Colonel Macdonald. except Captain O'Neill,
who has not committed himsrlf to a selec
tion. Part of the former First Infantry
will have Colonel Bush and Lieutenant-
Colonel Crocker in the race. The
"Nationals" are understood to. be
out for Tilden, who was once caDtain of
Company G. In the battalion which
remains of the Third Infantry, Colonel
O'Connor and Lieutenant-Colonel Smith
hay« friends who will place them in line.
Lieutenant-Colonel Geary is looked upon
as a likely candidate. Colonel W. P. Snl
livan may be entered in the fight, and there
are others about whom not much is yet
known. From all indications the contest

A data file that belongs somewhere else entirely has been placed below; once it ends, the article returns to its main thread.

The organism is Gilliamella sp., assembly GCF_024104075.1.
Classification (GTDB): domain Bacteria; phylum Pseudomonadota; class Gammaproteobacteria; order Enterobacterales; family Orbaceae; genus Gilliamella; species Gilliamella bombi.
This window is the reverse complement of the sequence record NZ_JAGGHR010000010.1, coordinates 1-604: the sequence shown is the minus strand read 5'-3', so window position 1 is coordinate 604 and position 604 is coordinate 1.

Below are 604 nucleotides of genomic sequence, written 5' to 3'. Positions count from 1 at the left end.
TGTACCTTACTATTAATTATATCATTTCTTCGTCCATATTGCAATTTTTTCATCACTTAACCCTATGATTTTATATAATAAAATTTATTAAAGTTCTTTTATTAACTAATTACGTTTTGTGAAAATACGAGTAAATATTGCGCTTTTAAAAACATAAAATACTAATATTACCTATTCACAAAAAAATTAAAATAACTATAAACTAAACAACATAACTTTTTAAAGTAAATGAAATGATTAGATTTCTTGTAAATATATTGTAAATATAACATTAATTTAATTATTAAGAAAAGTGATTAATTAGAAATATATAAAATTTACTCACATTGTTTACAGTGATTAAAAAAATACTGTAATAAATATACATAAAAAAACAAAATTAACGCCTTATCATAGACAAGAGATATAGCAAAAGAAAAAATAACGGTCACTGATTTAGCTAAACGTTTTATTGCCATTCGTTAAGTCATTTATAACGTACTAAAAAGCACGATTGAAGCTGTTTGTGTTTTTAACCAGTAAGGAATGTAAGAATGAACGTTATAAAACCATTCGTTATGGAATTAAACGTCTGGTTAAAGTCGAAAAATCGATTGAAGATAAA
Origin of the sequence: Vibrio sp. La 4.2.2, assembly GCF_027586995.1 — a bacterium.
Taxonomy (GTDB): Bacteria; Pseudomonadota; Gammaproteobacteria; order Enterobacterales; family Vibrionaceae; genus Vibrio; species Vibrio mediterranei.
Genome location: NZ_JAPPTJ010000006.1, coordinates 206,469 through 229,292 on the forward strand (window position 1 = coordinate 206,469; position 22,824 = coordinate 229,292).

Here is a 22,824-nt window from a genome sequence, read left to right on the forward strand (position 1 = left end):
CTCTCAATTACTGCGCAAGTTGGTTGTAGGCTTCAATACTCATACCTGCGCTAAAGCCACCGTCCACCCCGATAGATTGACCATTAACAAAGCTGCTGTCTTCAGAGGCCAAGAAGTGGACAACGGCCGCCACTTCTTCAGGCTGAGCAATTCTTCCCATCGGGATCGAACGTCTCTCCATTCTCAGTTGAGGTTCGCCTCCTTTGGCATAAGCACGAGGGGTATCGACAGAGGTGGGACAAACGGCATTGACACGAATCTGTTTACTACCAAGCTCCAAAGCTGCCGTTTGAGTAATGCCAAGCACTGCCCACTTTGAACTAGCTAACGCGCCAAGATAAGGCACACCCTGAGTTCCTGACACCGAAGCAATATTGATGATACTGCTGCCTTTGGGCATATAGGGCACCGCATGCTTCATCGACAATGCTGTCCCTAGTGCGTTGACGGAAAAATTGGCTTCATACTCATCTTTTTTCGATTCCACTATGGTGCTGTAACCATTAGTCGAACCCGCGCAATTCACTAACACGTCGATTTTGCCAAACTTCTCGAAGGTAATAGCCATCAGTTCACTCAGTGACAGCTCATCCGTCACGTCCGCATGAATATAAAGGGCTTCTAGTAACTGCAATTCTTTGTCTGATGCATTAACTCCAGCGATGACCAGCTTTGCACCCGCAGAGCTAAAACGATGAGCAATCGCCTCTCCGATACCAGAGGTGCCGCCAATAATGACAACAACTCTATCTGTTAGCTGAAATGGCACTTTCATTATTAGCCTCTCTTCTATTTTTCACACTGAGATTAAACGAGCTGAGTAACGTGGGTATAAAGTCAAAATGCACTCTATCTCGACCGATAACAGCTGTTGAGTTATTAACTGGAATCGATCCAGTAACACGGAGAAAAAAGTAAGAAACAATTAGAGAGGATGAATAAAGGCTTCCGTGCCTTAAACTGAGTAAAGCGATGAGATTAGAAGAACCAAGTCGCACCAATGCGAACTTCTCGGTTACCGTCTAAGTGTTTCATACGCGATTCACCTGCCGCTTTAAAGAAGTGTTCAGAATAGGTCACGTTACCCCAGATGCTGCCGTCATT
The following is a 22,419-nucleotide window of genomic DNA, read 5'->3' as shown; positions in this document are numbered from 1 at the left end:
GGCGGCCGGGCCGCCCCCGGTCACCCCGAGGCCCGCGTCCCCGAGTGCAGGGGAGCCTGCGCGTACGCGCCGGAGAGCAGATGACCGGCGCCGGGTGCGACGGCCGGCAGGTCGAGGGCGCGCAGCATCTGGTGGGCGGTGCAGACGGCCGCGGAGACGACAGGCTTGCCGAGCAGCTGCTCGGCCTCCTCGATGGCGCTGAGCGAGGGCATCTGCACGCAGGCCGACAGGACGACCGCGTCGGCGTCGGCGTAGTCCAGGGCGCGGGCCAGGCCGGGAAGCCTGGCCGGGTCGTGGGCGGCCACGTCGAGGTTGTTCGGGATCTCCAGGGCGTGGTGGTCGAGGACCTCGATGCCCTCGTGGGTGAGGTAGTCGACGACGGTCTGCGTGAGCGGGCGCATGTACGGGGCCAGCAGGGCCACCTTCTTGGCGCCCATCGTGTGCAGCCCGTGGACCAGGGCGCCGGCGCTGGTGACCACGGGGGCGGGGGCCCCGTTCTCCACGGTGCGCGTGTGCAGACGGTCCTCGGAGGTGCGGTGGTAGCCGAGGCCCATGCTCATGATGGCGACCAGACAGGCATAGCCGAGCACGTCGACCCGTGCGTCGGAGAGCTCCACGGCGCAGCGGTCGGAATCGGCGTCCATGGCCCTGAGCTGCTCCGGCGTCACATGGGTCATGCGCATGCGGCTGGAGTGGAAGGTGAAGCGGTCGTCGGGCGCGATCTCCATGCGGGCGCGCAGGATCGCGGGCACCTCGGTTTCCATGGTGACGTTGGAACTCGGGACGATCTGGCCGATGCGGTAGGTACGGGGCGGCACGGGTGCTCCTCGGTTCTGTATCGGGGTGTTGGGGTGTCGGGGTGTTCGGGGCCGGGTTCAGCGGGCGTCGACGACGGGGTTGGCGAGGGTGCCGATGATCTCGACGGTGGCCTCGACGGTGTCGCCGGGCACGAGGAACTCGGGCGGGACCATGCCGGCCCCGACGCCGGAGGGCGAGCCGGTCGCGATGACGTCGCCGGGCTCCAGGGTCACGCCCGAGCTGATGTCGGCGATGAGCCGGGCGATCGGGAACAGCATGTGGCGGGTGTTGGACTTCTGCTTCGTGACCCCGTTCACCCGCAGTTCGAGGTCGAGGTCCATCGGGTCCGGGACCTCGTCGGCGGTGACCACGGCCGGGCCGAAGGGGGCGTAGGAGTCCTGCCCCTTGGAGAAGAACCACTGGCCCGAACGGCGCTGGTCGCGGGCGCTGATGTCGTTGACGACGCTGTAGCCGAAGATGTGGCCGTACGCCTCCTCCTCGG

will be more exciting iind memorable than
any ever held in the National Guard.
The matter of an armory for the 12
--company regiment is another topic of
lively discussion. At present there is no
building l.iri^e enough to accommodate
the entire force. It is believed, however,
that the board of location will direct that
the companies of the old First Regiment,
which are now at Market and Tenth
streets, remove to the armory at Page and
Gough streets. The two companies of the
okl Third, now on Golden Gate avenue,
will be sent to the Nationals' armory on
Ellis street. This arrangement will locate
the regiment in two armories, eight com
panies quartering on Page street and four
on Eilis street.
Gold pens and pencil-holders, fountain-pens,
inkstands, office-calendars, cash and bond
boxes, billbooka and letter-cases make nice
presents for gentlemen. We have them all in